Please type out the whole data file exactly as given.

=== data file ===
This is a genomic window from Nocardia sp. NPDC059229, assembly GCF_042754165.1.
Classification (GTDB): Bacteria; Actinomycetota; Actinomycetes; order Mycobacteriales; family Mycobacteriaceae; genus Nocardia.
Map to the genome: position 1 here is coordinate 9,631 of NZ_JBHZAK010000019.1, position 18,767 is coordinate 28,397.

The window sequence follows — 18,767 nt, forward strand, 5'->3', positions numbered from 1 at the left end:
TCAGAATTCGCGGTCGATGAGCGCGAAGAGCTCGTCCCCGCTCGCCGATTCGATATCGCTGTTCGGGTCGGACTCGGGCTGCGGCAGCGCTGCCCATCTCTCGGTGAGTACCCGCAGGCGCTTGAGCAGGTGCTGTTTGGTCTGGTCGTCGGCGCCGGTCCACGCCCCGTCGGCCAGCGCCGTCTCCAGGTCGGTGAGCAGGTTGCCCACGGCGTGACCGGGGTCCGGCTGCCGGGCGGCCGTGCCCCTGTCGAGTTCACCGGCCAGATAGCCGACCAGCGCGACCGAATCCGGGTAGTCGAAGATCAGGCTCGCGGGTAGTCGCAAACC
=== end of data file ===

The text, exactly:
This is a genomic window from Nocardia sp. NPDC059229, assembly GCF_042754165.1.
Classification (GTDB): Bacteria; Actinomycetota; Actinomycetes; order Mycobacteriales; family Mycobacteriaceae; genus Nocardia.
Map to the genome: position 1 here is coordinate 9,631 of NZ_JBHZAK010000019.1, position 18,767 is coordinate 28,397.

The window sequence follows — 18,767 nt, forward strand, 5'->3', positions numbered from 1 at the left end:
TCAGAATTCGCGGTCGATGAGCGCGAAGAGCTCGTCCCCGCTCGCCGATTCGATATCGCTGTTCGGGTCGGACTCGGGCTGCGGCAGCGCTGCCCATCTCTCGGTGAGTACCCGCAGGCGCTTGAGCAGGTGCTGTTTGGTCTGGTCGTCGGCGCCGGTCCACGCCCCGTCGGCCAGCGCCGTCTCCAGGTCGGTGAGCAGGTTGCCCACGGCGTGACCGGGGTCCGGCTGCCGGGCGGCCGTGCCCCTGTCGAGTTCACCGGCCAGATAGCCGACCAGCGCGACCGAATCCGGGTAGTCGAAGATCAGGCTCGCGGGTAGTCGCAAACC